Feb 19 2012: Washing Powder: from Larry Harmon’s Laurel and Hardy Comic (DC Comics, 1960s)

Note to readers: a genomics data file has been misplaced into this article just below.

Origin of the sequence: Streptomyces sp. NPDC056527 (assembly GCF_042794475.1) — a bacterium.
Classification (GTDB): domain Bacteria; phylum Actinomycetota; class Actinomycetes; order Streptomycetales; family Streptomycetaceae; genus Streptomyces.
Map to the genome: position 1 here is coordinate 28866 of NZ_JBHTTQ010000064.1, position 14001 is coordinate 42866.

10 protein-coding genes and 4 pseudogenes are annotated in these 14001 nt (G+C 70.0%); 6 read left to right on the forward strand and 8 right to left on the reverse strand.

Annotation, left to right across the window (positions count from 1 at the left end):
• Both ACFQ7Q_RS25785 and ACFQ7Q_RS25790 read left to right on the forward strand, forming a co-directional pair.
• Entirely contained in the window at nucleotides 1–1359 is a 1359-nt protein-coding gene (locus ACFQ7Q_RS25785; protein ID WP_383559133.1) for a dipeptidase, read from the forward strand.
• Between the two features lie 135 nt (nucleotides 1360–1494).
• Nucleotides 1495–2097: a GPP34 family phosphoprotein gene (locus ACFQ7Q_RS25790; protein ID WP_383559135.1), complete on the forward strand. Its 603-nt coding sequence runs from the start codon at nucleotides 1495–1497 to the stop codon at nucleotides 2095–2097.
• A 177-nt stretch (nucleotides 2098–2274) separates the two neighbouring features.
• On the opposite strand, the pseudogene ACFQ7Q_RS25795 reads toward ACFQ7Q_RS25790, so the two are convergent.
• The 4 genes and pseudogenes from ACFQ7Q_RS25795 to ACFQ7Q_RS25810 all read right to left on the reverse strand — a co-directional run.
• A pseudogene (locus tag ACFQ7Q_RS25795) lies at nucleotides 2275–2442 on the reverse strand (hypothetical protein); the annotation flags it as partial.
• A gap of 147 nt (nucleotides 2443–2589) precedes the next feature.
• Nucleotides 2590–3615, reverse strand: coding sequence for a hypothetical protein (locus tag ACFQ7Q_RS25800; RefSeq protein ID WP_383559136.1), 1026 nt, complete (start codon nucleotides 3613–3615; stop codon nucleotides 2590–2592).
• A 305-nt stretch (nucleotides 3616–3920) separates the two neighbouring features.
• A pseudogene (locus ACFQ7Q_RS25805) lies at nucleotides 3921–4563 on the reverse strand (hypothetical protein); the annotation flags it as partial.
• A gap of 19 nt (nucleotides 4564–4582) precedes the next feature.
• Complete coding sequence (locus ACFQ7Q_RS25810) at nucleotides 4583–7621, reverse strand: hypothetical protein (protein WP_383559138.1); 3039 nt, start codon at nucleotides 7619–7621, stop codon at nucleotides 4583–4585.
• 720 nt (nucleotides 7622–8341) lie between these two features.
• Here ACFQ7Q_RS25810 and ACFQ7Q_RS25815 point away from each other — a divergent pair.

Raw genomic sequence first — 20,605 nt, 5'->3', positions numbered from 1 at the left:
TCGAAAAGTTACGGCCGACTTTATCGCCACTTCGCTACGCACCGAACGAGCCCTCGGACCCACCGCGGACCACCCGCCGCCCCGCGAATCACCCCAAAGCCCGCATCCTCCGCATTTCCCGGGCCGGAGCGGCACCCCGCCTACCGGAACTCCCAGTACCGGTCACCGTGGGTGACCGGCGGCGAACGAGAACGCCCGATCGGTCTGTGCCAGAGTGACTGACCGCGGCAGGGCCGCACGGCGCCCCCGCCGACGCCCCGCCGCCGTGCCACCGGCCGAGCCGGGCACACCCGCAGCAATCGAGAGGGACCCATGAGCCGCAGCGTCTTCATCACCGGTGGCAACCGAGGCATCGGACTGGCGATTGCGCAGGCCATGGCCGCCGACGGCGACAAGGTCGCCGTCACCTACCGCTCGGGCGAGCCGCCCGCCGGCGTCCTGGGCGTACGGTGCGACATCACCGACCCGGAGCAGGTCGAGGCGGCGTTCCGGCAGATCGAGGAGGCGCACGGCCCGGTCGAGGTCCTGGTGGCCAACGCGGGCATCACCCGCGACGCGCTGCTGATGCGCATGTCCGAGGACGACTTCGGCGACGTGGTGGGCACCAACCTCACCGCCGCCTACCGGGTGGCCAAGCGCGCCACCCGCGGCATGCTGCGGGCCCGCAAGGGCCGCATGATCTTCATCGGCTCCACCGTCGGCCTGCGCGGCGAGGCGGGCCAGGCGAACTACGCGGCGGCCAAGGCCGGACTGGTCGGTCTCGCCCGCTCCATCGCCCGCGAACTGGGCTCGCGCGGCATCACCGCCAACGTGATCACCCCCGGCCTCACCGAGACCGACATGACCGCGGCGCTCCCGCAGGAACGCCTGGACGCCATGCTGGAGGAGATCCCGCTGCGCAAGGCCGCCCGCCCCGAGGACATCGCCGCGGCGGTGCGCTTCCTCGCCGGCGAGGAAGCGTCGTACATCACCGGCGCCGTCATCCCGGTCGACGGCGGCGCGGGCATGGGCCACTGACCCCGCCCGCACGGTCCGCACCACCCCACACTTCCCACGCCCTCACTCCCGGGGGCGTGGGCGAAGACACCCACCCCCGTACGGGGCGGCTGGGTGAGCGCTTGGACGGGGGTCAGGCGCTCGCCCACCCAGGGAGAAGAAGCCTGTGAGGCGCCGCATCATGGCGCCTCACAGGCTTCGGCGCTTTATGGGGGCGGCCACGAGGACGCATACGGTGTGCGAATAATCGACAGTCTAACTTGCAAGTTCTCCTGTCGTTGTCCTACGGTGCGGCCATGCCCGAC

There’s a curiously tangled story of image licensing behind the seemingly straightforward cash-in comic book on display here since even a decade or two after their cinema heyday (and the death of Oliver Hardy) the currency of the comic duo was still clearly sufficient to justify a fairly impressive range of tie-in products. Conscious of this, according to the information here, in 1961 a comics artist named Larry Harmon licensed the use of Laurel and Hardy’s image and onstage characters and recreated them as the cartoon figures seen in this strip (one of four in the comic as a whole). What’s intriguing, I suppose, is that in some ways these caricatures seem more like Laurel and Hardy than the two performers themselves seen on cinema screens – a result, perhaps, of the exaggeration and simplification of those onscreen personas and traits. It also struck me that across these twelve pages are around a hundred single drawings, yet the story itself is so breathlessly slight it barely takes a minute to read through it: the mismatch of craft and time expended to narrative created is alarming, even at the basic level on show here – and it’s definitely Hanna Barbera rather than Disney or Alan Moore, as far as comic artwork quality goes. Despite that, perhaps it does add something to an earlier post on the labour involved in washing for earlier generations, and for all the slightness there are moments here that could be snipped out and recontextualised to seem properly absurdist and profound: I’m especially impressed with the first four frames in panel nine, showing the two disappearing into white soap-suds and conveying a very literal ‘sinking feeling’ with a marvellously concentrated economy. We’ve all been there.